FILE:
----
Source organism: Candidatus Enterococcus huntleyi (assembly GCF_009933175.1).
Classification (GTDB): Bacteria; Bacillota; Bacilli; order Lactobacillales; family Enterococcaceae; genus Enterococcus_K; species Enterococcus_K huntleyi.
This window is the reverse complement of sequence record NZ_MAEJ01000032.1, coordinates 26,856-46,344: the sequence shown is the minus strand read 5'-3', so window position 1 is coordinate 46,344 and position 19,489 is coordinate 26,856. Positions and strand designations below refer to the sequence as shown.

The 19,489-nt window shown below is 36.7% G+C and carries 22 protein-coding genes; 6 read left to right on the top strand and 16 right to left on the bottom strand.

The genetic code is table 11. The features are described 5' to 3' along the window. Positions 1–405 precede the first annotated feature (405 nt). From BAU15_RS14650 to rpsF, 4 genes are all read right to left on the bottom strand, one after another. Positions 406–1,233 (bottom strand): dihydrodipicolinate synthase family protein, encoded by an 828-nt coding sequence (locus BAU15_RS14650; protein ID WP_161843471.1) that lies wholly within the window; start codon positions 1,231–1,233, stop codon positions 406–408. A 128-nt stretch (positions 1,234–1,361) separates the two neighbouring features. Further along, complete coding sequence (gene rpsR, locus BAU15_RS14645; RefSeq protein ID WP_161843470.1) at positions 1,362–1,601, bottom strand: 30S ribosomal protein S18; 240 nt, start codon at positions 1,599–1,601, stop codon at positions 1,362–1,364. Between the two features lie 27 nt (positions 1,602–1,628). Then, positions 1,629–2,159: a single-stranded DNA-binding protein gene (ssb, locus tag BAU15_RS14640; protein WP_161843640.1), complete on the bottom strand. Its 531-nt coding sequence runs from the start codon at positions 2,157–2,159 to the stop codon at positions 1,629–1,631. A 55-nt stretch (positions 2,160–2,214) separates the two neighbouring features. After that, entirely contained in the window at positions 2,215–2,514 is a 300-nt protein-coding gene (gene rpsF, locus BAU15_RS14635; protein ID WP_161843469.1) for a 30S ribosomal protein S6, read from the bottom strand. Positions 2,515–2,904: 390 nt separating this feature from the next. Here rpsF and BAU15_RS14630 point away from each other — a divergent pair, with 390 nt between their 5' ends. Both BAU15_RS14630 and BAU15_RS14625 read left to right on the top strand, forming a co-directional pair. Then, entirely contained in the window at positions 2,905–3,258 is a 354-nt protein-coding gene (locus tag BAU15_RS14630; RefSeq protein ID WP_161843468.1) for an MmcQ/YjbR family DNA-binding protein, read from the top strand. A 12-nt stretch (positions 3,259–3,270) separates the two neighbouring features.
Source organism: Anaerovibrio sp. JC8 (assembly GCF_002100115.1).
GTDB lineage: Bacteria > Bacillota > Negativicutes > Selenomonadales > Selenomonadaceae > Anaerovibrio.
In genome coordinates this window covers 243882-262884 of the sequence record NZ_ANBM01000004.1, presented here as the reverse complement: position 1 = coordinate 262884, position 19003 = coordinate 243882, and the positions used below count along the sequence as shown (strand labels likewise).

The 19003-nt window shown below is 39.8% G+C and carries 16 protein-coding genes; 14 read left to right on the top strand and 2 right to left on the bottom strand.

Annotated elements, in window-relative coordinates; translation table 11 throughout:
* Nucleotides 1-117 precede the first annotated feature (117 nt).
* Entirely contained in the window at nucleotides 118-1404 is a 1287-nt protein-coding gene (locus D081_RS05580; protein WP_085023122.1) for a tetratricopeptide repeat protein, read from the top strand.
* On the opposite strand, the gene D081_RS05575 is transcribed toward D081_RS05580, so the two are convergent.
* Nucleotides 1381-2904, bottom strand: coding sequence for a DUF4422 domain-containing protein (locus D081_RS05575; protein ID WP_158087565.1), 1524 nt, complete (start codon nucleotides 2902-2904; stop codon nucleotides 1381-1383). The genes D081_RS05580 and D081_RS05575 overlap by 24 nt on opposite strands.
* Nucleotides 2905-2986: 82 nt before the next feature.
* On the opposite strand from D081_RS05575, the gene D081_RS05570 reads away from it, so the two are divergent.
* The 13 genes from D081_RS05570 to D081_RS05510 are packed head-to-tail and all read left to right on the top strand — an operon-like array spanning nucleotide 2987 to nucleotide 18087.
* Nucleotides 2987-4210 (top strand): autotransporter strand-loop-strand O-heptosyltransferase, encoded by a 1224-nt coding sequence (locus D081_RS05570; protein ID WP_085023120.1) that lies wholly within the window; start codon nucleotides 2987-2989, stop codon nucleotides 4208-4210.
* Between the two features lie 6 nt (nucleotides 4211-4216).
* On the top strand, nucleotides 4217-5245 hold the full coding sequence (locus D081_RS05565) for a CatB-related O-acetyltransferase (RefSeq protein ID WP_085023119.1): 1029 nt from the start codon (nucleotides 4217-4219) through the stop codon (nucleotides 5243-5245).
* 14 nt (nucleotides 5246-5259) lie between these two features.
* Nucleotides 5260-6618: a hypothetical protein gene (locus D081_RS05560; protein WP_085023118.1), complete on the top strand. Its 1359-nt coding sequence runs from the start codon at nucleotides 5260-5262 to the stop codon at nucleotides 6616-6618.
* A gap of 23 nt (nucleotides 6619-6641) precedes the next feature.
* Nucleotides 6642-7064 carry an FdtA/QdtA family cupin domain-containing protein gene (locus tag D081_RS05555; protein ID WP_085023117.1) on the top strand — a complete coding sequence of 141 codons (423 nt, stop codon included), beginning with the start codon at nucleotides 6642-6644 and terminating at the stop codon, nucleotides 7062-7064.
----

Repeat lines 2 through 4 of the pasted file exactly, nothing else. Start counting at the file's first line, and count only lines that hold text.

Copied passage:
Classification (GTDB): Bacteria; Bacillota; Bacilli; order Lactobacillales; family Enterococcaceae; genus Enterococcus_K; species Enterococcus_K huntleyi.
This window is the reverse complement of sequence record NZ_MAEJ01000032.1, coordinates 26,856-46,344: the sequence shown is the minus strand read 5'-3', so window position 1 is coordinate 46,344 and position 19,489 is coordinate 26,856. Positions and strand designations below refer to the sequence as shown.

The 19,489-nt window shown below is 36.7% G+C and carries 22 protein-coding genes; 6 read left to right on the top strand and 16 right to left on the bottom strand.